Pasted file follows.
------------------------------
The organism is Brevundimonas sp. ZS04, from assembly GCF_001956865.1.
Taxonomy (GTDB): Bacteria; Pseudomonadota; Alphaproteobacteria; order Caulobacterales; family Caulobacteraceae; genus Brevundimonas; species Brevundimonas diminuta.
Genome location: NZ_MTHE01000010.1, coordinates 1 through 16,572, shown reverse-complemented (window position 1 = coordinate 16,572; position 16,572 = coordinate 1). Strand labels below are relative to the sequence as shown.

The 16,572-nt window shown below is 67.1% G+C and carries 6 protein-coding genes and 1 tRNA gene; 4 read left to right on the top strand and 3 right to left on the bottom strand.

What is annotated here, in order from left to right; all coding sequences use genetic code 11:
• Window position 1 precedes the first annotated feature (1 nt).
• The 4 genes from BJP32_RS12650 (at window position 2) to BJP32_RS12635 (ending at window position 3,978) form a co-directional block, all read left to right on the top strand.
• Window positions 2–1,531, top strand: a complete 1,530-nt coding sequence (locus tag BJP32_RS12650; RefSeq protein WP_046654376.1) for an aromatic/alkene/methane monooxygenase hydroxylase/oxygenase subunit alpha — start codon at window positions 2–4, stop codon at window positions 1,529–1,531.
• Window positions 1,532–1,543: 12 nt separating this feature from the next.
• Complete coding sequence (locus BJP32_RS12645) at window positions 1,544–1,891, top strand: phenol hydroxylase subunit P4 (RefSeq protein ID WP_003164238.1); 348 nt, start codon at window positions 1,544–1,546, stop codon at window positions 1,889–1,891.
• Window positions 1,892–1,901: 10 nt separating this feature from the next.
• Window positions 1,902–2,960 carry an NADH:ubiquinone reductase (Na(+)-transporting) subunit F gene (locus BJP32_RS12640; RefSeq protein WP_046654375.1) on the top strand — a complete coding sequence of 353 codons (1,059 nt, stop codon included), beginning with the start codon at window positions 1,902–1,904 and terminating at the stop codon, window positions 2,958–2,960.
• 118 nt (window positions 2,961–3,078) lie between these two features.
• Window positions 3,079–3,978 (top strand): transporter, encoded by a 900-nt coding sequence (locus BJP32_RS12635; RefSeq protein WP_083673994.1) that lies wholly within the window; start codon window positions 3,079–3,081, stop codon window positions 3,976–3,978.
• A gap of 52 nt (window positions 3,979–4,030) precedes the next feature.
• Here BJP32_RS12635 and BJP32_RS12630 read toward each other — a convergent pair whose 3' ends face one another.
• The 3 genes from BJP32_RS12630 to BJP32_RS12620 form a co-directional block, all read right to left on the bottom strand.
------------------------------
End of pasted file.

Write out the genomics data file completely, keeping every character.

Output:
The organism is Brevundimonas sp. ZS04, from assembly GCF_001956865.1.
Taxonomy (GTDB): Bacteria; Pseudomonadota; Alphaproteobacteria; order Caulobacterales; family Caulobacteraceae; genus Brevundimonas; species Brevundimonas diminuta.
Genome location: NZ_MTHE01000010.1, coordinates 1 through 16,572, shown reverse-complemented (window position 1 = coordinate 16,572; position 16,572 = coordinate 1). Strand labels below are relative to the sequence as shown.

The 16,572-nt window shown below is 67.1% G+C and carries 6 protein-coding genes and 1 tRNA gene; 4 read left to right on the top strand and 3 right to left on the bottom strand.

What is annotated here, in order from left to right; all coding sequences use genetic code 11:
• Window position 1 precedes the first annotated feature (1 nt).
• The 4 genes from BJP32_RS12650 (at window position 2) to BJP32_RS12635 (ending at window position 3,978) form a co-directional block, all read left to right on the top strand.
• Window positions 2–1,531, top strand: a complete 1,530-nt coding sequence (locus tag BJP32_RS12650; RefSeq protein WP_046654376.1) for an aromatic/alkene/methane monooxygenase hydroxylase/oxygenase subunit alpha — start codon at window positions 2–4, stop codon at window positions 1,529–1,531.
• Window positions 1,532–1,543: 12 nt separating this feature from the next.
• Complete coding sequence (locus BJP32_RS12645) at window positions 1,544–1,891, top strand: phenol hydroxylase subunit P4 (RefSeq protein ID WP_003164238.1); 348 nt, start codon at window positions 1,544–1,546, stop codon at window positions 1,889–1,891.
• Window positions 1,892–1,901: 10 nt separating this feature from the next.
• Window positions 1,902–2,960 carry an NADH:ubiquinone reductase (Na(+)-transporting) subunit F gene (locus BJP32_RS12640; RefSeq protein WP_046654375.1) on the top strand — a complete coding sequence of 353 codons (1,059 nt, stop codon included), beginning with the start codon at window positions 1,902–1,904 and terminating at the stop codon, window positions 2,958–2,960.
• 118 nt (window positions 2,961–3,078) lie between these two features.
• Window positions 3,079–3,978 (top strand): transporter, encoded by a 900-nt coding sequence (locus BJP32_RS12635; RefSeq protein WP_083673994.1) that lies wholly within the window; start codon window positions 3,079–3,081, stop codon window positions 3,976–3,978.
• A gap of 52 nt (window positions 3,979–4,030) precedes the next feature.
• Here BJP32_RS12635 and BJP32_RS12630 read toward each other — a convergent pair whose 3' ends face one another.
• The 3 genes from BJP32_RS12630 to BJP32_RS12620 form a co-directional block, all read right to left on the bottom strand.